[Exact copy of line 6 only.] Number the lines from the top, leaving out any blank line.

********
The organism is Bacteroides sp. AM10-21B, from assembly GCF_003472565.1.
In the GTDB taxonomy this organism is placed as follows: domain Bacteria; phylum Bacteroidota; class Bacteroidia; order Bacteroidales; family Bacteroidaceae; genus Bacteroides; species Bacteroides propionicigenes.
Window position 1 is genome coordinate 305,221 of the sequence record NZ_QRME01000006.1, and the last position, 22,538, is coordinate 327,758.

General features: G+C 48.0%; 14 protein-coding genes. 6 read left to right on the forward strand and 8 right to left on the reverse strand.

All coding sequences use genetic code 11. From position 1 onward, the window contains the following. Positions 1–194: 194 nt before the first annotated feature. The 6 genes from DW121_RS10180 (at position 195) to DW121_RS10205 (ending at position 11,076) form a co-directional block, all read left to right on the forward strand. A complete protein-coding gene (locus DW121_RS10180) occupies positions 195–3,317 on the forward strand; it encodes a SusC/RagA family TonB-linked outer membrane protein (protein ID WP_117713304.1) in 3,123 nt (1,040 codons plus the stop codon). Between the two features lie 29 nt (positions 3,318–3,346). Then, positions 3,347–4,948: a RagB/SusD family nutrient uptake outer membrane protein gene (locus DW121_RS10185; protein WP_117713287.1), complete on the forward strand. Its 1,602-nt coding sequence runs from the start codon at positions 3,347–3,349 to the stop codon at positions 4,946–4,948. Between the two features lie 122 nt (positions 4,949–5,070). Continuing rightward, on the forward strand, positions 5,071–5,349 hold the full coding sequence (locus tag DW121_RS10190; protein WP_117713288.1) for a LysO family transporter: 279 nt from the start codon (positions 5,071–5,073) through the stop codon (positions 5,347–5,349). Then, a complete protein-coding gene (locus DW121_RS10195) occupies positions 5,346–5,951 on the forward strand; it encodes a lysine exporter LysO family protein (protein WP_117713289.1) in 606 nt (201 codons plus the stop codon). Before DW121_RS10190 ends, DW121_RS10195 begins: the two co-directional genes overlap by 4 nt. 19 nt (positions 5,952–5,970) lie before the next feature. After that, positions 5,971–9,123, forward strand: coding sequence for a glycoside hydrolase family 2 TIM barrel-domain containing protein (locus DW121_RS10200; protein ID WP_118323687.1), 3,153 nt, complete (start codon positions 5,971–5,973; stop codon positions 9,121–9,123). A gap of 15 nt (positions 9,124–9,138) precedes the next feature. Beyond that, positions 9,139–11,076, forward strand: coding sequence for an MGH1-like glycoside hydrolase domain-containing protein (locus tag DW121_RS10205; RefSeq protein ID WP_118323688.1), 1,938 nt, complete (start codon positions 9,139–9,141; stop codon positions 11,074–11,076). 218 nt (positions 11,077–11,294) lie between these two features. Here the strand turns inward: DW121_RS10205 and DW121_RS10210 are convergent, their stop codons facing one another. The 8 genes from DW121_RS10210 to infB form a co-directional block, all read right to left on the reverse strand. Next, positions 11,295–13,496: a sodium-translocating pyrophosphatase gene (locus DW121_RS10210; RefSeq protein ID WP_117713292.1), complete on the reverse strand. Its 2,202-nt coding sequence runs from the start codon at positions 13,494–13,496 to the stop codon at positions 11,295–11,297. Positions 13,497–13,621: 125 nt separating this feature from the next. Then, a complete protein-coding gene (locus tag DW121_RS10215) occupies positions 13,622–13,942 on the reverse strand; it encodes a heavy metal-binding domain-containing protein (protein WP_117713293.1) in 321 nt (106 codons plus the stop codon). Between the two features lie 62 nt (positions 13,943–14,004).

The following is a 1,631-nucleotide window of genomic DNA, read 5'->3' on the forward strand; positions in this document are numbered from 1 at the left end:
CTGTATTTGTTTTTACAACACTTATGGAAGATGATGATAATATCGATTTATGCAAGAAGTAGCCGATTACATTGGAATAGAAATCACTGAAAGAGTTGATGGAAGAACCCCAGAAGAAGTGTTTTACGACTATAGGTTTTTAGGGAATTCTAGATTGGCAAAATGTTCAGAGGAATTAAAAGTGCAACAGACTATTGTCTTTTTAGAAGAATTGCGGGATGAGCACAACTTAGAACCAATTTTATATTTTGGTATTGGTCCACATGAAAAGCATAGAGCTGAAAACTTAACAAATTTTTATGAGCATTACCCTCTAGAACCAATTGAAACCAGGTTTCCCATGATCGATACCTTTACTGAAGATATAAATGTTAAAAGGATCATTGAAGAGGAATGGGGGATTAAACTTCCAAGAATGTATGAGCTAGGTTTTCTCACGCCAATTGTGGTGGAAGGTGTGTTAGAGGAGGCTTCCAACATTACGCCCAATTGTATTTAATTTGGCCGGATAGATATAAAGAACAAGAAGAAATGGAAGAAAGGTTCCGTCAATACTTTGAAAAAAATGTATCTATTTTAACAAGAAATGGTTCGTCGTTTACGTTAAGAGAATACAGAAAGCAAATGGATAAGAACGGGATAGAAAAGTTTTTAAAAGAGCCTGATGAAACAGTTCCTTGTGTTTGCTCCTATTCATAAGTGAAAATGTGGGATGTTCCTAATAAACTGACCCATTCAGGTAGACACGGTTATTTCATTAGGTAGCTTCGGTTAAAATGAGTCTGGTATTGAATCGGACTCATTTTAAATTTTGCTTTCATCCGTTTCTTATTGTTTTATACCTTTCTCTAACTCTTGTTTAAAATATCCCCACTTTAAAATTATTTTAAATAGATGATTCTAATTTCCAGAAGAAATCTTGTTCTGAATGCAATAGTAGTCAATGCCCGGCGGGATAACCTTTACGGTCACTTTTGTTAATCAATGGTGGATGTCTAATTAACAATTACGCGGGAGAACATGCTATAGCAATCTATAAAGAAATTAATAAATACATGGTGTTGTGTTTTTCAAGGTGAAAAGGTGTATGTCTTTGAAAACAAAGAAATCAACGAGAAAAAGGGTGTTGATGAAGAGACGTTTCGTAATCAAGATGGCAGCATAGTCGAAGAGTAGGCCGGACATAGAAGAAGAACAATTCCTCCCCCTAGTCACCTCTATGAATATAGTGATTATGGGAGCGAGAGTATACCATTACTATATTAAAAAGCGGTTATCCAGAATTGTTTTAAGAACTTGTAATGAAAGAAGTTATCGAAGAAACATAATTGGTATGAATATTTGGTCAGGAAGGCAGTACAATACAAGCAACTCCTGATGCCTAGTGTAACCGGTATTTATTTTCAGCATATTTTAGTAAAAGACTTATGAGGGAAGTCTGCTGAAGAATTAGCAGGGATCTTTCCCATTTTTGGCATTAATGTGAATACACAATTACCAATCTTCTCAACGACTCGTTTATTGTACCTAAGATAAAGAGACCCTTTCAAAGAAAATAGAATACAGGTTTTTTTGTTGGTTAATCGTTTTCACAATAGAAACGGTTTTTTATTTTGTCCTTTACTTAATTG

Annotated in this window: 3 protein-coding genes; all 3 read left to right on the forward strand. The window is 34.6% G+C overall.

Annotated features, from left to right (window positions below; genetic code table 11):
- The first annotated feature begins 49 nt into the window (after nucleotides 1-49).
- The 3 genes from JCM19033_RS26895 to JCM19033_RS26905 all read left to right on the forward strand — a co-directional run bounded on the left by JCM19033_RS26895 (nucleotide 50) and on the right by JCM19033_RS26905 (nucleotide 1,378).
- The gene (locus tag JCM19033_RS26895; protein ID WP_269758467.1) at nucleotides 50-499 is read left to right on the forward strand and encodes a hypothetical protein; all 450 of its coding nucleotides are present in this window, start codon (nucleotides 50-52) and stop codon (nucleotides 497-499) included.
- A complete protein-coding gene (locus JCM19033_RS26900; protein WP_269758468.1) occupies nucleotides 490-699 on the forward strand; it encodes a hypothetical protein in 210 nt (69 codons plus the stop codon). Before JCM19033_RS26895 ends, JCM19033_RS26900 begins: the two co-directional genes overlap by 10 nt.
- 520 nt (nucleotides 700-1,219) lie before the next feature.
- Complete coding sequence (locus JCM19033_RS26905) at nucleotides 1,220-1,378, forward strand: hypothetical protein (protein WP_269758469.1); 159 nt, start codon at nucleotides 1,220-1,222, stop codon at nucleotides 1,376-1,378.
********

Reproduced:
The following is a 1,631-nucleotide window of genomic DNA, read 5'->3' on the forward strand; positions in this document are numbered from 1 at the left end: